What's the difference between standard DD5.1 and 640 Kbps Dolby 5.1?

Discussion in 'Playback Devices' started by John Pine, Jul 12, 2006.

  1. John Pine

    John Pine Supporting Actor

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    Is it just a higher resolution? Is it approaching SACD sound quality? I've read that the new Pink Floyd Pulse concert DVD has both tracks. Will my old Denon DVD-2900 play the 640 Kbps version?
     
  2. Philip Hamm

    Philip Hamm Lead Actor

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    Dolby Digital 5.1 can be executed at many Kbps resolutions. 640 is much higher than standard, and should result in a lower compression ratio, therefore better sound. Much like larger higher kbps MP3 files sound better than smaller lower kbps ones. It should be compatible with any DVD player, I don't understand why they would have to include another "compatability" mode. DVD-Video is capable of much higher throughput audio than this in PCM mode.
     
  3. ChristopherDAC

    ChristopherDAC Producer

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    640 kbps is the maximum bitrate allowed in the Dolby Digital specification. On the other hand, the DVD specification doesn't allow for more than 448 kbps. I can only imagine that they're packaging it as if it were a half-bitrate dts track, or something, which makes no sense, but would require a "compatibility" audio track. Anyway, I wouldn't call it an audiophile-quality option, but it should be roughly equivalent to full-bitrate dts for perceptual quality.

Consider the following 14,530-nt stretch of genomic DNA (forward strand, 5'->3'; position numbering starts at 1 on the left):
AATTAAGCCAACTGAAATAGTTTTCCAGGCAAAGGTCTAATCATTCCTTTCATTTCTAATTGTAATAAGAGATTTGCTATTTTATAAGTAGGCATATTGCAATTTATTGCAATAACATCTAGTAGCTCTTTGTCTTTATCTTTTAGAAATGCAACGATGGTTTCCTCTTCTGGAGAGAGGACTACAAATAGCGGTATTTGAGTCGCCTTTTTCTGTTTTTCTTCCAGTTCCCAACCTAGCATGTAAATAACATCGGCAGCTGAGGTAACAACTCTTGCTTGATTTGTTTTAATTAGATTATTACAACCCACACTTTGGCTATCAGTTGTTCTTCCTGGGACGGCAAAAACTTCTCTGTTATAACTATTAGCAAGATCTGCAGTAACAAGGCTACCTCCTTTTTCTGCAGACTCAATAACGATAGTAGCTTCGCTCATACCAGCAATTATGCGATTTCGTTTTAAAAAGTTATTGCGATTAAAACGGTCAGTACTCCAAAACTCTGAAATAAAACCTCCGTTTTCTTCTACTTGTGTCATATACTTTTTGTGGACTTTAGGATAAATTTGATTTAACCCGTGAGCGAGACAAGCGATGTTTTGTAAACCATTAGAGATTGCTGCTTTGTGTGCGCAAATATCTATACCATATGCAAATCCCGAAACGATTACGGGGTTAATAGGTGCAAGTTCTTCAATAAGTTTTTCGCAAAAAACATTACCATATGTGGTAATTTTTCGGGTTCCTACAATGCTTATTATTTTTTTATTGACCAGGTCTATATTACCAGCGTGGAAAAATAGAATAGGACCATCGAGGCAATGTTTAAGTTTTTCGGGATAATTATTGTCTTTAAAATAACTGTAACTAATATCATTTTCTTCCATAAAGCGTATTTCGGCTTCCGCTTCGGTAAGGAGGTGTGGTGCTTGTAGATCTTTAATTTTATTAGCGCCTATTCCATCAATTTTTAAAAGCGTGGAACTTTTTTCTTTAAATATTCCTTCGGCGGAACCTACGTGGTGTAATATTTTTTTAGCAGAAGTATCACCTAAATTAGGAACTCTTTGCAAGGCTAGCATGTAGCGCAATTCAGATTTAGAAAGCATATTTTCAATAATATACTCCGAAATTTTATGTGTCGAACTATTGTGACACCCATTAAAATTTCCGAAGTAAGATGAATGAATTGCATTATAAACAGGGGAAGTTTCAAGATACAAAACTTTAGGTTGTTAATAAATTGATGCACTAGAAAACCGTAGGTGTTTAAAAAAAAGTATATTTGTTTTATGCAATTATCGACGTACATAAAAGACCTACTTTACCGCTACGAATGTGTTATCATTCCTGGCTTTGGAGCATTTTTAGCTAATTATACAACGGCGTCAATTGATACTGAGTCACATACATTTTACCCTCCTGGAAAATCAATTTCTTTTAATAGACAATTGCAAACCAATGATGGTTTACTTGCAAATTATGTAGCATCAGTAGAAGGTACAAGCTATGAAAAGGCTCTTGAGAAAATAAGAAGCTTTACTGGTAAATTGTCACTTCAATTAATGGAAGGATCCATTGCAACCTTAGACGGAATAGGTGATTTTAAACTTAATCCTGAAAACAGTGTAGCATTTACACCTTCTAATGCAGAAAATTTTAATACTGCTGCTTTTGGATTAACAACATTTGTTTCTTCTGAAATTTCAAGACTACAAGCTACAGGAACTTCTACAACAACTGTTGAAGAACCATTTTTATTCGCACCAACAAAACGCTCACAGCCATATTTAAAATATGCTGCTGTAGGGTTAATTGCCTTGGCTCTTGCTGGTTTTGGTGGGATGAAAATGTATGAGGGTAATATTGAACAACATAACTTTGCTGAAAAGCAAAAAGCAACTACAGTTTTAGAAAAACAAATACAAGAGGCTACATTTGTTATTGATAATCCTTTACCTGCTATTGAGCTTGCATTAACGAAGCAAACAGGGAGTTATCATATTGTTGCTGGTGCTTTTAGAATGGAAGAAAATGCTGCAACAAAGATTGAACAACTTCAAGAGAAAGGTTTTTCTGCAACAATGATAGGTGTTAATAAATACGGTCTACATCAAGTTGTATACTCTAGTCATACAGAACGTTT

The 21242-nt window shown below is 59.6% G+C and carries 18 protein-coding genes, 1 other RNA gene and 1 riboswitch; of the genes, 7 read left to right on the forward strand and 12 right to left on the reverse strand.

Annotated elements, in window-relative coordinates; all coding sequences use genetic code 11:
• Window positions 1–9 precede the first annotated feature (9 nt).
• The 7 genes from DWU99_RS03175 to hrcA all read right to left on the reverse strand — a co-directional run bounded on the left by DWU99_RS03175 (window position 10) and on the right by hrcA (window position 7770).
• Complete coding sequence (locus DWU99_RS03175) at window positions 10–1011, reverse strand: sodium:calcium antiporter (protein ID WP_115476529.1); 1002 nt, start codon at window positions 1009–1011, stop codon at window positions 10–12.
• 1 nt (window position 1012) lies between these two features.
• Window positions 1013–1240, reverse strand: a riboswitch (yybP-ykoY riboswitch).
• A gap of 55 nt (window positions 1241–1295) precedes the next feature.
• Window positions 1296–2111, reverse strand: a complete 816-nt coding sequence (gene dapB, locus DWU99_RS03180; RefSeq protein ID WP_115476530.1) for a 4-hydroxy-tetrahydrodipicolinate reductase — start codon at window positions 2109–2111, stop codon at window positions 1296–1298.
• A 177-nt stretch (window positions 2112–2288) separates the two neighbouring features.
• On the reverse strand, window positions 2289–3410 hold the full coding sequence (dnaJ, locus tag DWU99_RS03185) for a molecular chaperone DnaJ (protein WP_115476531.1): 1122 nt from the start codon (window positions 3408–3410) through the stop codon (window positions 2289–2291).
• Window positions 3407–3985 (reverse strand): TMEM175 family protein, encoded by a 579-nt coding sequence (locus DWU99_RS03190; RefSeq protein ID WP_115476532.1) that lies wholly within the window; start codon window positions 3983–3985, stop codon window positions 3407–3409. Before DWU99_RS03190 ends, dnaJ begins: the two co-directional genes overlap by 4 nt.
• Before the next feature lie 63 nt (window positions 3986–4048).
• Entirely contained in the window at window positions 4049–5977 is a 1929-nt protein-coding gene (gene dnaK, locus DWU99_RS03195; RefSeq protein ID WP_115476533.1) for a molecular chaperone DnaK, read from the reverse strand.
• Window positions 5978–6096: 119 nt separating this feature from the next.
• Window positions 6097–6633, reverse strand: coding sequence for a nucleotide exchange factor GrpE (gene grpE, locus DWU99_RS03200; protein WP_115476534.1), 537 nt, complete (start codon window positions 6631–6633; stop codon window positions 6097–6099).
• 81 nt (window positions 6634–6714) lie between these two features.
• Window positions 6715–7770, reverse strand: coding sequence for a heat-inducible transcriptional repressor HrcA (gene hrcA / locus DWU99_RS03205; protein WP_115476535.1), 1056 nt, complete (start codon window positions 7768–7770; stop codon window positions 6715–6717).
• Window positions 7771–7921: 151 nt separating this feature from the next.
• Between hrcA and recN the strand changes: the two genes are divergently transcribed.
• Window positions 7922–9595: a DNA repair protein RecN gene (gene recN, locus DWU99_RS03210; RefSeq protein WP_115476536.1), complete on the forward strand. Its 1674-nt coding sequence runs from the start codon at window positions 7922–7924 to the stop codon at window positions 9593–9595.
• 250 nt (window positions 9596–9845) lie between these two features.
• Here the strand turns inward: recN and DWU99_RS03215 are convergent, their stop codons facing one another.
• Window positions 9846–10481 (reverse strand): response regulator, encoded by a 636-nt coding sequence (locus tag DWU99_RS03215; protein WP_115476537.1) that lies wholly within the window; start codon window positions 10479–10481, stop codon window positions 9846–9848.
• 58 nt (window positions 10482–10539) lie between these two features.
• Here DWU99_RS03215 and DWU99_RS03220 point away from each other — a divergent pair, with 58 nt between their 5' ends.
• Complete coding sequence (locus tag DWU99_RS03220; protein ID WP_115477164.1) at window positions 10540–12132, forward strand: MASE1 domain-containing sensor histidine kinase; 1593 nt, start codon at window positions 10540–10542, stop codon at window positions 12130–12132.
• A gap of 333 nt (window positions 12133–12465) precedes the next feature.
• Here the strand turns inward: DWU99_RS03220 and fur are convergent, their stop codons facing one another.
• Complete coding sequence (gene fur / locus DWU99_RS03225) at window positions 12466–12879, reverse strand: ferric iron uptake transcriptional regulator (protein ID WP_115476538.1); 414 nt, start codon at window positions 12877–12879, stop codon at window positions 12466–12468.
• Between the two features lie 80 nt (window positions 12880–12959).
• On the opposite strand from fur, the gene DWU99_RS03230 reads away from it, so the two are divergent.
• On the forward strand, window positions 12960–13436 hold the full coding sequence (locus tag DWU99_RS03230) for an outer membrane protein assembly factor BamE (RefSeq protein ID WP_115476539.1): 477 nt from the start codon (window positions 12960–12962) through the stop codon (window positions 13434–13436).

4. John Pine

    John Pine Supporting Actor

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    Understood, good info guys!

    Wonder why they just didn't go with a DTS version? Maybe they "cheaped out" and did the "640 Kbps version" instead.
     
  5. Philip Hamm

    Philip Hamm Lead Actor

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    DTS would require higher bandwidth to achieve the same sound quality, bandwidth that they would rather have to maximize the picture I would assume.
     
  6. JeremyErwin

    JeremyErwin Producer

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    Technically, I suppose it is. But it's a long way off.
     

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